Graduate Policies and Procedures
Grades and Grade Point Average
Grade points are computed by multiplying the points for each grade by the number of semester credit hours; for example, 4.000 (A) x 3 (semester credit hours) = 12 grade points. A student's grade point average (GPA) is determined by dividing the total number of grade points earned by the number of semester credit hours for which a grade other than I or P is received. All GPAs, term and cumulative, are rounded from the fourth to the third digit, and three decimal places are displayed in this catalog, Galaxy, unofficial and official transcripts.
The following grade scale is used in graduate coursework at the University:
|Grade||Description||Grade Points per Semester Hour|
* The grades of I and P do not produce grade points.
Grade of I: Incomplete
An incomplete grade of I may be assigned, at the discretion of the instructor, for work unavoidably missed at the semester's end. The student must obtain a Grade of Incomplete/Documentation Form in the office of the student's degree program. The instructor assigning an incomplete grade must furnish a description of work required to complete the course. An incomplete must be completed eight (8) weeks from the first day of the subsequent long semester. The completed form must be signed by both the student and the instructor, and the appropriate Associate Dean, Graduate Advisor, or Department/Program Head, and must be retained with the student's academic record. If the required work to complete the course and to remove the grade of I is not submitted by the specified deadline, the grade of I is changed automatically to an F. Extension beyond the specified limit can be made only with the permission of the Dean of Graduate Studies. A student may not re-enroll in a course in which an I has already been assigned.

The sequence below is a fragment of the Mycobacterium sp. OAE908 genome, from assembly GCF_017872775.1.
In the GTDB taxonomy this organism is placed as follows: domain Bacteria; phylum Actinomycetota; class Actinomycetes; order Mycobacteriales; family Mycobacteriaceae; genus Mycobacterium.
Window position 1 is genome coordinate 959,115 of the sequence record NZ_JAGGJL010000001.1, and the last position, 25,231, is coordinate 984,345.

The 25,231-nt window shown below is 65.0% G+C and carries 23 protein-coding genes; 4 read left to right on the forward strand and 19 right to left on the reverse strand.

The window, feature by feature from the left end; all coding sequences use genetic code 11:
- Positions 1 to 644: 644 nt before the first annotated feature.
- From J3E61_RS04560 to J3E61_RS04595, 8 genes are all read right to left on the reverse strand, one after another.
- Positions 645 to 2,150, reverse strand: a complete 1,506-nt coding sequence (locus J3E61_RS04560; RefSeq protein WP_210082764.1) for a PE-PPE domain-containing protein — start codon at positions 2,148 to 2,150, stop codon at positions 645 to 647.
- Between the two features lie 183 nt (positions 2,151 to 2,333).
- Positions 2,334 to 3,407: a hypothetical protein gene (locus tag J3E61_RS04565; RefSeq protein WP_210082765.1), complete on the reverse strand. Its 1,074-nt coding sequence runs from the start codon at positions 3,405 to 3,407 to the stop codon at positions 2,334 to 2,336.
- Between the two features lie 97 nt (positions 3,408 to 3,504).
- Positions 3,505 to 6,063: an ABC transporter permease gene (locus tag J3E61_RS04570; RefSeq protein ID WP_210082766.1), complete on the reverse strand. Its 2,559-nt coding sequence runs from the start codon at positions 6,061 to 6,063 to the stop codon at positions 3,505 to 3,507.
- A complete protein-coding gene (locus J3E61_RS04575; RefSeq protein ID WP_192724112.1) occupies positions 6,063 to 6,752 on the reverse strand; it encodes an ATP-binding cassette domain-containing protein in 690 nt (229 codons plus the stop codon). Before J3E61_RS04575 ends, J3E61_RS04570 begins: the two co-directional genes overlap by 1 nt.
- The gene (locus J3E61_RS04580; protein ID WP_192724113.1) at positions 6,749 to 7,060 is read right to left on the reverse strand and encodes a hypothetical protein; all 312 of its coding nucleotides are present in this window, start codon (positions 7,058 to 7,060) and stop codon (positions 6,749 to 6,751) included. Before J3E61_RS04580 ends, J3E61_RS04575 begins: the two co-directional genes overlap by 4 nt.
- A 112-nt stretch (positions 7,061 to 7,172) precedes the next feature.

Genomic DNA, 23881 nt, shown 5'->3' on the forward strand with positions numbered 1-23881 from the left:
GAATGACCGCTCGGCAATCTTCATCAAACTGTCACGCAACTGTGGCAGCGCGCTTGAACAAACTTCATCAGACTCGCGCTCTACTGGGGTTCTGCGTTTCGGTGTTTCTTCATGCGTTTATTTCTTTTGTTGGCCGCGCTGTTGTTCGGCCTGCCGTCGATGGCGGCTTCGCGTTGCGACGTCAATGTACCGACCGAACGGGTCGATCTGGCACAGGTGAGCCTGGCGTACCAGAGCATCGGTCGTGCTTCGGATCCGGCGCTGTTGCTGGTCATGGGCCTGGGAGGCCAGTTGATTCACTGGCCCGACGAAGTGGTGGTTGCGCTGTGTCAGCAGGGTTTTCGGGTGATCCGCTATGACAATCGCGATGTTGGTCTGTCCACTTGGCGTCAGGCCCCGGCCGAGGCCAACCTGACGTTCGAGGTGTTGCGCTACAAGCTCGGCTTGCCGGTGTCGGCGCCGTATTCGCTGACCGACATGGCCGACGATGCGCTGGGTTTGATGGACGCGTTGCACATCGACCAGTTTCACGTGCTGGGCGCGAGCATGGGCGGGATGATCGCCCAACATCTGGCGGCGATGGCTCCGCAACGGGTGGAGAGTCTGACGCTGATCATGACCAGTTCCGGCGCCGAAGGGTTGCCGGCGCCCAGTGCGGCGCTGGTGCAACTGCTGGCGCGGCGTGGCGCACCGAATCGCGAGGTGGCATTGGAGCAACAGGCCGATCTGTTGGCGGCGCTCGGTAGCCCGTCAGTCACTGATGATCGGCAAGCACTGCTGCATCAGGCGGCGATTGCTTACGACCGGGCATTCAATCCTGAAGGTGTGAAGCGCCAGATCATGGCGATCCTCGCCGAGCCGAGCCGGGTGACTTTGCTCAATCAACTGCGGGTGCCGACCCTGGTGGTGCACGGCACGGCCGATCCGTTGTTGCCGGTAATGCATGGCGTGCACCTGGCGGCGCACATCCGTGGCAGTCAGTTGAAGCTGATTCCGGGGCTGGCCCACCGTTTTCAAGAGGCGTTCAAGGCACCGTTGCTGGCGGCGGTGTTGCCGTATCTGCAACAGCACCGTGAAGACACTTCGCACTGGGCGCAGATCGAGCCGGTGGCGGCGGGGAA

The instructor alone will be responsible for determining whether the requirements for completion are met and for assigning the grade in the course. If the instructor who assigned the incomplete is no longer associated with the University when the work is completed, the head of the department or program may assign a committee of appropriate faculty to evaluate the material and/or obtain any other information that may be required to assign the grade in the course. Upon completion of the evaluation of the required work, the symbol I must be converted into a letter grade (A through F or P) by the instructor, head of the department or program, or Graduate Advisor as indicated above.
After a final grade has been recorded by the Office of the Registrar, faculty may change grades only to correct a clerical error or replace a grade of incomplete. A faculty-initiated change of a final grade requires the written approval of the instructor, the department or program head, Associate Dean of Graduate Studies, and the School Dean. Such grade changes must be submitted by the end of the eighth week of the long semester after the grade was awarded. Any grade change initiated after this deadline requires the written approval of the instructor, the department or program head, the School Dean, and the Dean of Graduate Studies.